Rapper Rodney P sees jazz funk as a British riposte to American soul © Acme TV; Fatma Wardy

With all the music documentaries around it might be hard to believe that there exists an underground movement “whose story has never been told”. But genial rapper Rodney P makes a good case, care of BBC4, for jazz funk as a defiantly British riposte to the American soul juggernaut of the 1970s. Against a backdrop of stinking uncollected rubbish and National Front marches, a generation of soul kids lived to dance their nipples off in sweaty Soho basements. Drinking wasn’t a priority, not when you had mad twirls and acrobatics to perform.

The format of the documentary is entirely standard, with its opening montage of hyperbolic statements and parade of scenesters interviewed in empty nightclubs. The story, however, is fascinating and there’s a wealth of evocative stills and clips showing off the fashions — flappy strides, skin-tight tops — and magical moves. It was a London scene, spawned by the children of the Windrush generation. You can detect a slight snobbishness in the brief handling of Northern soul: too white, too provincial and the tracks, being rarities from the 1960s, too old.

A new sound was emerging and the DJs, white and black, were its pioneers. There was American import Greg Edwards, who helmed Capital Radio’s programme Soul Spectrum: “I liked this funky-jazzy thing!” Zany Chris Hill was “a very quirky white man with a really big nose” and big hands, too, judging by one comment: “He literally had the crowd in the palm of his hand”. George Power, sadly no longer with us, launched the legendary nightclub Crackers, which venerable commentator Robert Elms claims was “still probably the best club I’ve ever been to”. The dancing in these “new churches of sound” seems to have been largely a male, peacocking affair. Ritamaria Boxill is one of the few female faces, talking austerely about her “signature moves”.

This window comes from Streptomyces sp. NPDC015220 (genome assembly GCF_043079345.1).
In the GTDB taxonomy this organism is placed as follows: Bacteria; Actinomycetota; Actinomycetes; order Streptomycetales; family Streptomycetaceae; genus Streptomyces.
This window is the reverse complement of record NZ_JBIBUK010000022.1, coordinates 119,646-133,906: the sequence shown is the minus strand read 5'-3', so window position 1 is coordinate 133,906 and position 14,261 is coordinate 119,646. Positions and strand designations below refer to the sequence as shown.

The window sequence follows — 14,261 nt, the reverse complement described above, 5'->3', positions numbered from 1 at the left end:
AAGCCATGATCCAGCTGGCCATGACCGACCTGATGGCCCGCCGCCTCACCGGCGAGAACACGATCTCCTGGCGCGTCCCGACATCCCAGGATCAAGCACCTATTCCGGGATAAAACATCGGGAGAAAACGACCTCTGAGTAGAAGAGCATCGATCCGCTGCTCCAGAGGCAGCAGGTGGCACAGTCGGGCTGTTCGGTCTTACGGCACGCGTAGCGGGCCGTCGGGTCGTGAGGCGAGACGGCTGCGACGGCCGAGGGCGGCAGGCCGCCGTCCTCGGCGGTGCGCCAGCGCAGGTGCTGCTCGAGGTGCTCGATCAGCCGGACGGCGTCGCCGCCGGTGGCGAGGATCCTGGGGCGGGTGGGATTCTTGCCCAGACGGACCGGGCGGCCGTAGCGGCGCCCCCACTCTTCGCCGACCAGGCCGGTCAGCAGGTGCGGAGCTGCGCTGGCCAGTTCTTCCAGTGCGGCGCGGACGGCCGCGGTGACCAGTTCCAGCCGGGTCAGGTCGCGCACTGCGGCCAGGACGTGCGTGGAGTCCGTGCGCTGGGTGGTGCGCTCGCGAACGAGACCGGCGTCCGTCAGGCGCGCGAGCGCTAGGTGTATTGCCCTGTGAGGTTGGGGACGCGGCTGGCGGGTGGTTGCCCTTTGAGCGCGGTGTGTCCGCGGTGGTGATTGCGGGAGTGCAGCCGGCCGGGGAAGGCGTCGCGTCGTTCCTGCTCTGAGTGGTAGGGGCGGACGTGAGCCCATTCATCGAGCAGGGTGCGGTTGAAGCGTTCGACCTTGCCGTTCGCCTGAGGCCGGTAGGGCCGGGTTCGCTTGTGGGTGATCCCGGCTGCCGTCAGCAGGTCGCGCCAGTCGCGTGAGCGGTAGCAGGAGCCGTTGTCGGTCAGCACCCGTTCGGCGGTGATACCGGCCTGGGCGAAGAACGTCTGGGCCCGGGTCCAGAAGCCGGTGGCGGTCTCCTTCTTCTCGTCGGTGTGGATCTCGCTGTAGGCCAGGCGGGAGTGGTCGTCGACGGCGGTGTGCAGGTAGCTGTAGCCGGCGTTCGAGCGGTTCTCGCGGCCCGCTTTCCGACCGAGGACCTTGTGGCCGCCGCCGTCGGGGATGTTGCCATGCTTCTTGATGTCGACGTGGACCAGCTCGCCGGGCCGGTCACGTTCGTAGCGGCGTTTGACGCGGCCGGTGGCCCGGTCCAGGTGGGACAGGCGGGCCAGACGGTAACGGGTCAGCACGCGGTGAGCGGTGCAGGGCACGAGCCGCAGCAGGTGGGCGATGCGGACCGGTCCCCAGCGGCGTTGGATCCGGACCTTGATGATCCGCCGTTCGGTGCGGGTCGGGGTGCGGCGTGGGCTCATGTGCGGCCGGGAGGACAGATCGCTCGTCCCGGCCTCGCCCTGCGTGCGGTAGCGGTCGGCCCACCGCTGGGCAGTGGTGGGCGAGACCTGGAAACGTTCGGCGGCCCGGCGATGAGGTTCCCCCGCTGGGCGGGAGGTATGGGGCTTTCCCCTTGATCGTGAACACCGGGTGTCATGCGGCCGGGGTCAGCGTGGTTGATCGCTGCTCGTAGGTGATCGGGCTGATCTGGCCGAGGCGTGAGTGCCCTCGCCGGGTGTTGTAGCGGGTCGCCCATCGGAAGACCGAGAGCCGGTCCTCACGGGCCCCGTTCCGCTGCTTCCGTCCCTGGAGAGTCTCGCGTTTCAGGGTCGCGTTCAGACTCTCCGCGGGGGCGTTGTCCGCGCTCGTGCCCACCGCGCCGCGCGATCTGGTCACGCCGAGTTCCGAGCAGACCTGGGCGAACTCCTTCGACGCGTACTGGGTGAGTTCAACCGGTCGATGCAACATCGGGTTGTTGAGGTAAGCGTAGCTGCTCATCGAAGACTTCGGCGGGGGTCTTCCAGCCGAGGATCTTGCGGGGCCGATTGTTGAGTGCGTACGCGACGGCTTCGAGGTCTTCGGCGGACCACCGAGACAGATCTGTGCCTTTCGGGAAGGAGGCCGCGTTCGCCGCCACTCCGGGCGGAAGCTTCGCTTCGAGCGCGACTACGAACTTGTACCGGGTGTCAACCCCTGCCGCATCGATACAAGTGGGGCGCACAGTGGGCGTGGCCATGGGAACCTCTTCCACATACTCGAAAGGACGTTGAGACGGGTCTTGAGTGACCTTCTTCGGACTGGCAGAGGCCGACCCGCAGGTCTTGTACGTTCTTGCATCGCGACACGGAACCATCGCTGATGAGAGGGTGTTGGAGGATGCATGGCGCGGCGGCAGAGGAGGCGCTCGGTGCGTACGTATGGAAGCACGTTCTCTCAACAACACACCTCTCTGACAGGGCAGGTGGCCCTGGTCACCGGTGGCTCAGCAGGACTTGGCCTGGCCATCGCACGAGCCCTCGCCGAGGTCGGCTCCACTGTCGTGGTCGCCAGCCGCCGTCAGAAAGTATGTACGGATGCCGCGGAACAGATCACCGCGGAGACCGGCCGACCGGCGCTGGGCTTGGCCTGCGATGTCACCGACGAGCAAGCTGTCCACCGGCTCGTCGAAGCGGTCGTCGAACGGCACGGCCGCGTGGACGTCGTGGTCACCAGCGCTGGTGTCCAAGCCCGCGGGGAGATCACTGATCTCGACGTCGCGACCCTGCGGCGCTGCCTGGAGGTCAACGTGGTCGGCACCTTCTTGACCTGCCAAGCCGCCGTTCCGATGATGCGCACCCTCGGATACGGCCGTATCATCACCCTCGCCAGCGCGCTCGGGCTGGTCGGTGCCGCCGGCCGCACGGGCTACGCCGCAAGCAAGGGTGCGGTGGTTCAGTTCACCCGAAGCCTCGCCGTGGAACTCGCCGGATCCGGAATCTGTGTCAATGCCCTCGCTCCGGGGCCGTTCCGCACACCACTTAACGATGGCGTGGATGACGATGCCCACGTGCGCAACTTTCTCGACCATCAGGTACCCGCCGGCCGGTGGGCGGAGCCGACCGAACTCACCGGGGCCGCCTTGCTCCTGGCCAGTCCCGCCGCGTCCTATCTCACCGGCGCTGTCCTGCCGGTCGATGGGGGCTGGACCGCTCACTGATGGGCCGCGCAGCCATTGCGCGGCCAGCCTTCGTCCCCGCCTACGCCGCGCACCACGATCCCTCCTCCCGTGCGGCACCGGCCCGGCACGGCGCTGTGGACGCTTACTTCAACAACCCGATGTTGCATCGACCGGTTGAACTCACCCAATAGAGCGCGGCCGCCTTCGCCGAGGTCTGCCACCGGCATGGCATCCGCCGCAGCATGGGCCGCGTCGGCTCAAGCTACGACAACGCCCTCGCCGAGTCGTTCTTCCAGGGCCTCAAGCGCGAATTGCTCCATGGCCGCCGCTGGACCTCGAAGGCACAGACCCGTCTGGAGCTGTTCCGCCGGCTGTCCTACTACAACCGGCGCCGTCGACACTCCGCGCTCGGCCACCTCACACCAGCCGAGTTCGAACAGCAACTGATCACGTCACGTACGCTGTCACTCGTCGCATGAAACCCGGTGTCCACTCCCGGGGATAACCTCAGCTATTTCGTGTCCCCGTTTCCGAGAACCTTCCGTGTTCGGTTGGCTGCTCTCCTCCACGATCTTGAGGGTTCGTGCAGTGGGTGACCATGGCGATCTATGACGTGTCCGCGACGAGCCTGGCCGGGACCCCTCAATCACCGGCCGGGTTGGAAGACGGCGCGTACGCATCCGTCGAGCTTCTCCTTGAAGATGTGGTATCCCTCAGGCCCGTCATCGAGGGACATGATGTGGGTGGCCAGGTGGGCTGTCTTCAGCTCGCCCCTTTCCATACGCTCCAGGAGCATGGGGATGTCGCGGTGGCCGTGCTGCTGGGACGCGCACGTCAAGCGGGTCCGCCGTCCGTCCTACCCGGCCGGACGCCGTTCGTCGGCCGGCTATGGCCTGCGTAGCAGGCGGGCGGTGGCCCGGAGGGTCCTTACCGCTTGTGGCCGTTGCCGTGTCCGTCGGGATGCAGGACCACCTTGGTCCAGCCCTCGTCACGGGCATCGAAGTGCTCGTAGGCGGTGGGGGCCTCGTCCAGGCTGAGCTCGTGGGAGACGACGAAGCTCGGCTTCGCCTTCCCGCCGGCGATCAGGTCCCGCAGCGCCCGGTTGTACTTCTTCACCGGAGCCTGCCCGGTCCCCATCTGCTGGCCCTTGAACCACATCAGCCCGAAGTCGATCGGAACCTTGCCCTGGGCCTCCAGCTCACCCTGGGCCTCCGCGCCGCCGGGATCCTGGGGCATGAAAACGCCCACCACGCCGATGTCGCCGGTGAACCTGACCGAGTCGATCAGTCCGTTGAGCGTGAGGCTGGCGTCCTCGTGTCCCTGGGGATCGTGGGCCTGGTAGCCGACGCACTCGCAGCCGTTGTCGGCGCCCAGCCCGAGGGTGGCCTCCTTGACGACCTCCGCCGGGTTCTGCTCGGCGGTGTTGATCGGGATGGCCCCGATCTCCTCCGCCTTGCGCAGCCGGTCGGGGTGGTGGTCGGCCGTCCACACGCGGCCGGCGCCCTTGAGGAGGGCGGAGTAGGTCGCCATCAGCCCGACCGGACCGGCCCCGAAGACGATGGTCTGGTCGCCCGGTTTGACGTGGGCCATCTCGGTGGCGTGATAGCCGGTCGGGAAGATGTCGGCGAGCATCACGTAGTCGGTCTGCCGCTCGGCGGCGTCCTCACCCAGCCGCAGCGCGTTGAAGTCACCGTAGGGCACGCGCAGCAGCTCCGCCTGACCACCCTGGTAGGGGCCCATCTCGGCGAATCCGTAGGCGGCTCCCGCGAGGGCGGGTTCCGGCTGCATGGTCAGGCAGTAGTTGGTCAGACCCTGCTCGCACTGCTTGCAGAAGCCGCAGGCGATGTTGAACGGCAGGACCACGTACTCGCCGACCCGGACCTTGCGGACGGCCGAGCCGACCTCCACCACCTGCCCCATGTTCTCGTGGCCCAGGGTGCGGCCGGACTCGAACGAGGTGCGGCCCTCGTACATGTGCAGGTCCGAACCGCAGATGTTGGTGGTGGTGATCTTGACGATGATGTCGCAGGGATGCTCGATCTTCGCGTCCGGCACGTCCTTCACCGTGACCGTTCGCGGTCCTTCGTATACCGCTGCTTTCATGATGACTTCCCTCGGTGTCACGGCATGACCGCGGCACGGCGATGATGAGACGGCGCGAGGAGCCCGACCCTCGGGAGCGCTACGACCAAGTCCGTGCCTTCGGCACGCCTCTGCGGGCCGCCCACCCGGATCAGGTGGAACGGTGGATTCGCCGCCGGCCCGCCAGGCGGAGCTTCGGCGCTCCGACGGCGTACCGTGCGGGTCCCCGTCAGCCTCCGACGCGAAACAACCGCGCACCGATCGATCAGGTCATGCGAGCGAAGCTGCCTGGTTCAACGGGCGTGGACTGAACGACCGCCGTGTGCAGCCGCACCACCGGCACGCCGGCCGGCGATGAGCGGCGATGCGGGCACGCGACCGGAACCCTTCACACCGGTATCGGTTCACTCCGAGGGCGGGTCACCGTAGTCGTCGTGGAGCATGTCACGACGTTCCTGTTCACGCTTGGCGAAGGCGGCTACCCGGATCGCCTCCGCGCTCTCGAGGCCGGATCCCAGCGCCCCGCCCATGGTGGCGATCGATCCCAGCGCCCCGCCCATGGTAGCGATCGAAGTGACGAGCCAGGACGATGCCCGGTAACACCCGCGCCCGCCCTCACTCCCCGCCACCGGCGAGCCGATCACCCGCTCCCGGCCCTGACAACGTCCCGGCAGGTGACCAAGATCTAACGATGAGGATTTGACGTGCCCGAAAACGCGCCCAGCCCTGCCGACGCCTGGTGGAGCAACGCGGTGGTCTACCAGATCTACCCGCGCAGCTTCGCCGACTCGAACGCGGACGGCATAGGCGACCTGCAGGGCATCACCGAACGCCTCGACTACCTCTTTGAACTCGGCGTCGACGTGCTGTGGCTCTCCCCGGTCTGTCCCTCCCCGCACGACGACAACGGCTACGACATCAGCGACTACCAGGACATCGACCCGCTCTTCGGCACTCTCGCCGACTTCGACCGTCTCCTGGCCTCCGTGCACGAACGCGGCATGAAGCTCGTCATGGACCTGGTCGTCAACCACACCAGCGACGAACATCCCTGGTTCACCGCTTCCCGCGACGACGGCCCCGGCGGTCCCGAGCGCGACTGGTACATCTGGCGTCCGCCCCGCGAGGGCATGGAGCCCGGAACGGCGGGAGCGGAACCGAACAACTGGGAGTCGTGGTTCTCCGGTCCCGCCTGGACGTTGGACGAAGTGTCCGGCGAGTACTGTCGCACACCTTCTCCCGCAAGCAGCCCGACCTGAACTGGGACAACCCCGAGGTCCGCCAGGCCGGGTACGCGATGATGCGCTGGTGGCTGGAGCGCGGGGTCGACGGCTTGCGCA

The general air of misrule fed, it’s theorised, directly into punk. The documentary’s thesis, and the photographs tend to bear this out, is that the transgressive “soulheads, funketeers and boogie dancers” heralded a cultural shift towards inclusion — gay and straight, black and white — and the blurring of gender boundaries. This was also to reach beyond punk to the Blitz kids and New Romantics. Due respect is paid to Top of the Pops, which, weekly throughout the 1970s, featured interchangeable funk bands that seemingly had come into existence to make one hit song each. Of course, you could say the same about many of the pop acts, too. 

Beyond the sociology and earnest cultural commentary, it’s all great fun, with people joyfully exclaiming “That’s the funk!” and “It was a spiritual thing.” As for the sound, it's exemplified by the groove of Imagination's classic floor-filler “Body Talk”. Booty-shaking is practically obligatory.


On BBC4 from July 24 at 9pm

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